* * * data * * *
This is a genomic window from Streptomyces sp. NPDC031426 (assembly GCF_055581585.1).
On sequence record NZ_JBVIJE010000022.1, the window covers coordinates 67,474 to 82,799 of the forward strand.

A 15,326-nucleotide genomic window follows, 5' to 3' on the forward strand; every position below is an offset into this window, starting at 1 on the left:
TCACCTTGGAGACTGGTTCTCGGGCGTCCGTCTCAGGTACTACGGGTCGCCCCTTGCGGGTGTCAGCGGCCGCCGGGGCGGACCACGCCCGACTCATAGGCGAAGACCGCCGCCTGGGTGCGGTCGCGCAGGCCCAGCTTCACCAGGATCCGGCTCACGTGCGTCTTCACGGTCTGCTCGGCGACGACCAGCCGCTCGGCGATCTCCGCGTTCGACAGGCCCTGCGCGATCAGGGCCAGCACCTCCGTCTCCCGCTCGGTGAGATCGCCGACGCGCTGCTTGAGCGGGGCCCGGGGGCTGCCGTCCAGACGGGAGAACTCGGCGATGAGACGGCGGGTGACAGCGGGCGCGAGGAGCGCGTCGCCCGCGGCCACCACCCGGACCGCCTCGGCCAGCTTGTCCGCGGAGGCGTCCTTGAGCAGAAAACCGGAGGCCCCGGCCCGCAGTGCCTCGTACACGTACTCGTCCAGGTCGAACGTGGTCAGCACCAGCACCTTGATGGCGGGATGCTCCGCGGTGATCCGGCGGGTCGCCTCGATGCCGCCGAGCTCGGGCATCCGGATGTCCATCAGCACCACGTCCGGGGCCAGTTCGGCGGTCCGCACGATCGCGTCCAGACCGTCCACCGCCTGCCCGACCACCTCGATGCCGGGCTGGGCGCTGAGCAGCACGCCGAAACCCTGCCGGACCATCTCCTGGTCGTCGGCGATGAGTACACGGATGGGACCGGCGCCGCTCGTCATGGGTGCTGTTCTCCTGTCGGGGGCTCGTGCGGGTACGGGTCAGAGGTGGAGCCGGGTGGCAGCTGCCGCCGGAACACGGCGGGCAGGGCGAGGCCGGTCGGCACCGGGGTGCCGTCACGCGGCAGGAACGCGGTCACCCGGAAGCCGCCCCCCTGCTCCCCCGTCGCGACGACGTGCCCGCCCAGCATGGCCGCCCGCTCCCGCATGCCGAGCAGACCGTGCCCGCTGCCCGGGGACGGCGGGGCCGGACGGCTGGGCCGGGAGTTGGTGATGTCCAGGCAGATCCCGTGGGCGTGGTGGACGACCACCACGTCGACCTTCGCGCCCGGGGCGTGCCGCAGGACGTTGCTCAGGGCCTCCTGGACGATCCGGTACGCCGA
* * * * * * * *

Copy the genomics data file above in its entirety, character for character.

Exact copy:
This is a genomic window from Streptomyces sp. NPDC031426 (assembly GCF_055581585.1).
On sequence record NZ_JBVIJE010000022.1, the window covers coordinates 67,474 to 82,799 of the forward strand.

A 15,326-nucleotide genomic window follows, 5' to 3' on the forward strand; every position below is an offset into this window, starting at 1 on the left:
TCACCTTGGAGACTGGTTCTCGGGCGTCCGTCTCAGGTACTACGGGTCGCCCCTTGCGGGTGTCAGCGGCCGCCGGGGCGGACCACGCCCGACTCATAGGCGAAGACCGCCGCCTGGGTGCGGTCGCGCAGGCCCAGCTTCACCAGGATCCGGCTCACGTGCGTCTTCACGGTCTGCTCGGCGACGACCAGCCGCTCGGCGATCTCCGCGTTCGACAGGCCCTGCGCGATCAGGGCCAGCACCTCCGTCTCCCGCTCGGTGAGATCGCCGACGCGCTGCTTGAGCGGGGCCCGGGGGCTGCCGTCCAGACGGGAGAACTCGGCGATGAGACGGCGGGTGACAGCGGGCGCGAGGAGCGCGTCGCCCGCGGCCACCACCCGGACCGCCTCGGCCAGCTTGTCCGCGGAGGCGTCCTTGAGCAGAAAACCGGAGGCCCCGGCCCGCAGTGCCTCGTACACGTACTCGTCCAGGTCGAACGTGGTCAGCACCAGCACCTTGATGGCGGGATGCTCCGCGGTGATCCGGCGGGTCGCCTCGATGCCGCCGAGCTCGGGCATCCGGATGTCCATCAGCACCACGTCCGGGGCCAGTTCGGCGGTCCGCACGATCGCGTCCAGACCGTCCACCGCCTGCCCGACCACCTCGATGCCGGGCTGGGCGCTGAGCAGCACGCCGAAACCCTGCCGGACCATCTCCTGGTCGTCGGCGATGAGTACACGGATGGGACCGGCGCCGCTCGTCATGGGTGCTGTTCTCCTGTCGGGGGCTCGTGCGGGTACGGGTCAGAGGTGGAGCCGGGTGGCAGCTGCCGCCGGAACACGGCGGGCAGGGCGAGGCCGGTCGGCACCGGGGTGCCGTCACGCGGCAGGAACGCGGTCACCCGGAAGCCGCCCCCCTGCTCCCCCGTCGCGACGACGTGCCCGCCCAGCATGGCCGCCCGCTCCCGCATGCCGAGCAGACCGTGCCCGCTGCCCGGGGACGGCGGGGCCGGACGGCTGGGCCGGGAGTTGGTGATGTCCAGGCAGATCCCGTGGGCGTGGTGGACGACCACCACGTCGACCTTCGCGCCCGGGGCGTGCCGCAGGACGTTGCTCAGGGCCTCCTGGACGATCCGGTACGCCGA